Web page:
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The strengths and limitations of teams for detecting problems

The strengths and limitations of teams for detecting problems Problem detection in operational settings requires expertise and vigilance. It is a difficult task for individuals. If a problem is not detected early enough, the opportunity to avoid or reduce its consequences may be lost. Teams have many strengths that individuals lack. The team can attend to a wider range of cues than any of the individuals can. They can offer a wider range of expertise, represent different perspectives, reorganize their efforts to adapt to situational demands, and work in parallel. These should improve problem detection. However, teams can also fall victim to a wide range of barriers that may reduce their alertness, mask early problem indicators, confound attempts to make sense of initial data, and restrict their range of actions. Therefore, teams may not necessarily be superior to individuals at problem detection. The capability of a team to detect problems may be a useful measure of the team’s maturity and competence. http://www.deepdyve.com/assets/images/DeepDyve-Logo-lg.png "Cognition, Technology & Work" Springer Journals

The strengths and limitations of teams for detecting problems

"Cognition, Technology & Work" , Volume 8 (4) – Dec 2, 2005

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Publisher
Springer Journals
Copyright
Copyright © 2005 by Springer-Verlag London Limited
Subject
Computer Science; Computing Methodologies ; User Interfaces and Human Computer Interaction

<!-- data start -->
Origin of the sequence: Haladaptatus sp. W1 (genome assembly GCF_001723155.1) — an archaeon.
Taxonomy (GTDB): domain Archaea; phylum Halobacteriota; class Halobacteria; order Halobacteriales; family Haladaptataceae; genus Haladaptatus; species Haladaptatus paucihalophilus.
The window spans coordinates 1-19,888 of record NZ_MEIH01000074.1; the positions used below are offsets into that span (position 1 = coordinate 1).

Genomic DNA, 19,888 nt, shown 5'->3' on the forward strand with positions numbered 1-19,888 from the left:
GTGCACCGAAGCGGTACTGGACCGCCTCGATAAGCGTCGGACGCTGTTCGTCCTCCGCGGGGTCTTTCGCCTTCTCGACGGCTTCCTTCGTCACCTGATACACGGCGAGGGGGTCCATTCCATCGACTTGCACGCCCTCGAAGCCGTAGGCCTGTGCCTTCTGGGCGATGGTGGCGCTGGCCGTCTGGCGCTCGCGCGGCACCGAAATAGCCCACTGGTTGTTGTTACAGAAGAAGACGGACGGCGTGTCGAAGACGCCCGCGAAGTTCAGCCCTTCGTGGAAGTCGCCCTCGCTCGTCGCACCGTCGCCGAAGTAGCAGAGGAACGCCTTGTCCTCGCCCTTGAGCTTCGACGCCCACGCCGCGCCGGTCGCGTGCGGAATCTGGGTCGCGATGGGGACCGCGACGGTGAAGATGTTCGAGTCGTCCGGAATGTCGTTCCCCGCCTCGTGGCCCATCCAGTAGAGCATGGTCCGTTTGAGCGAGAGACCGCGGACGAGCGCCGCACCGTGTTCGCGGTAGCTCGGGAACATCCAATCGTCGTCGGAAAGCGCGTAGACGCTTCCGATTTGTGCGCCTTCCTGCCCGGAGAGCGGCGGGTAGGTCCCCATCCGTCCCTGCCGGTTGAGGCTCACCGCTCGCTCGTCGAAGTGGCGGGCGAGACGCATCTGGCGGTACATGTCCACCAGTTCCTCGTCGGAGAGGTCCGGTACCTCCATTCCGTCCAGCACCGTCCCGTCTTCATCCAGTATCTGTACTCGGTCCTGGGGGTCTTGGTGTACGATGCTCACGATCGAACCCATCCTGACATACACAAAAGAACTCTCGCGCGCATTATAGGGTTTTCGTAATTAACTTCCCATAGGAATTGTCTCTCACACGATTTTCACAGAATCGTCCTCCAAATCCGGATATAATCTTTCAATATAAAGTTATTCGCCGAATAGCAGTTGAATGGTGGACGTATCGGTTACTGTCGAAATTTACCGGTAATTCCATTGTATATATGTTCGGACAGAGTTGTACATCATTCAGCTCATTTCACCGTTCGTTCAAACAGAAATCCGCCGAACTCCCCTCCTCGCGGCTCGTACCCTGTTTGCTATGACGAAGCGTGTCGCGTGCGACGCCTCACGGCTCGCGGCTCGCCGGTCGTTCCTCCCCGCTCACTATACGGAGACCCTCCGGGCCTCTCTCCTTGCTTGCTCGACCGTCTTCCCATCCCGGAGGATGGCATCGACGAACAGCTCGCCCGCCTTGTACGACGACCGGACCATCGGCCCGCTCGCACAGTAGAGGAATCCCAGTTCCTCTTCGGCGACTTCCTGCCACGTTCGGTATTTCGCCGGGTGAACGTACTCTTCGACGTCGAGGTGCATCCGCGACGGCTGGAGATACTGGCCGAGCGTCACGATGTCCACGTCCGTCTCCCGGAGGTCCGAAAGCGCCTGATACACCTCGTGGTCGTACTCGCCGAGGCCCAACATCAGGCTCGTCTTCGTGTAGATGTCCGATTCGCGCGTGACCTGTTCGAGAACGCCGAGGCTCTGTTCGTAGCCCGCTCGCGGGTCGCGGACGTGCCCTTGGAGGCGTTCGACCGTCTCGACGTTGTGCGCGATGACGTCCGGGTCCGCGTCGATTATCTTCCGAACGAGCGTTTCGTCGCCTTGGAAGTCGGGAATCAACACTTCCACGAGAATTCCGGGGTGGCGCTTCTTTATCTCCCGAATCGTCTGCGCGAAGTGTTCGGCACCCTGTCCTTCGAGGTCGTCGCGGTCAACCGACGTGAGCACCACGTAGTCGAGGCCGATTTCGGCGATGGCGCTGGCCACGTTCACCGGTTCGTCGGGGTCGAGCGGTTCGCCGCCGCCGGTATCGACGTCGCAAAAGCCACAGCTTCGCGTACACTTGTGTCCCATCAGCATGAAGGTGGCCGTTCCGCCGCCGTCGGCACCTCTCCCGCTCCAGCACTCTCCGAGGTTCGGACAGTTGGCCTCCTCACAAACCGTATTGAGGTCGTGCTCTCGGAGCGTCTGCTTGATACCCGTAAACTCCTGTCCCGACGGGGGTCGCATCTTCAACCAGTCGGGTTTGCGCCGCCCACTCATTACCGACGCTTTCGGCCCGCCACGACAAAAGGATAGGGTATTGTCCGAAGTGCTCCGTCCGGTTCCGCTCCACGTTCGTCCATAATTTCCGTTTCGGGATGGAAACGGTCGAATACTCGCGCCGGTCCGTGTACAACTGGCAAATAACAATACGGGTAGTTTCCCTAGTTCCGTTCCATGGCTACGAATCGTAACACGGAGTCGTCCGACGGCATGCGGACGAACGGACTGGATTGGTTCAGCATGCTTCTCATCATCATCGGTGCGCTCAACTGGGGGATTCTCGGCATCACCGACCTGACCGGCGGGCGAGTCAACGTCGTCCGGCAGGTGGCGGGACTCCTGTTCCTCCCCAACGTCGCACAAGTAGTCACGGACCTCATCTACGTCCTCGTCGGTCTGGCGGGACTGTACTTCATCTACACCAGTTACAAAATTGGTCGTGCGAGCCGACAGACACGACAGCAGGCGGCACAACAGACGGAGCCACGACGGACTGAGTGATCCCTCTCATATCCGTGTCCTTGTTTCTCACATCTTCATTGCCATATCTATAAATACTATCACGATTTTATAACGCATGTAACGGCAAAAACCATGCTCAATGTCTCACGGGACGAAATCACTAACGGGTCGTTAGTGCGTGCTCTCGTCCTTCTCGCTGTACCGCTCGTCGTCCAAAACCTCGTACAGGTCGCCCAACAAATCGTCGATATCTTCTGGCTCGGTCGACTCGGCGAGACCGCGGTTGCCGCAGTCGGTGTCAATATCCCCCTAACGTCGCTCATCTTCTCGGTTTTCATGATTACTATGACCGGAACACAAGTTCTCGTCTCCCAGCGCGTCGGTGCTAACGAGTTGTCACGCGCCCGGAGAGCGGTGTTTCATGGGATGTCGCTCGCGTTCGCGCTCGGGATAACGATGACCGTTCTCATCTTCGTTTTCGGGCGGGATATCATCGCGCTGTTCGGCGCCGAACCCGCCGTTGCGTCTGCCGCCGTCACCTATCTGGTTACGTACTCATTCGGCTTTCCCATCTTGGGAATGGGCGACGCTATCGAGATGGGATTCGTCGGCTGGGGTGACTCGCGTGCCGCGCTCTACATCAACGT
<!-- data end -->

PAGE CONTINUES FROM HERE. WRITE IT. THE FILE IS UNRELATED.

ISSN
1435-5558
eISSN
1435-5566
DOI
10.1007/s10111-005-0024-6
Publisher site
See Article on Publisher Site

Abstract

Problem detection in operational settings requires expertise and vigilance. It is a difficult task for individuals. If a problem is not detected early enough, the opportunity to avoid or reduce its consequences may be lost. Teams have many strengths that individuals lack. The team can attend to a wider range of cues than any of the individuals can. They can offer a wider range of expertise, represent different perspectives, reorganize their efforts to adapt to situational demands, and work in parallel. These should improve problem detection. However, teams can also fall victim to a wide range of barriers that may reduce their alertness, mask early problem indicators, confound attempts to make sense of initial data, and restrict their range of actions. Therefore, teams may not necessarily be superior to individuals at problem detection. The capability of a team to detect problems may be a useful measure of the team’s maturity and competence.

Journal

"Cognition, Technology & Work"Springer Journals

Published: Dec 2, 2005

References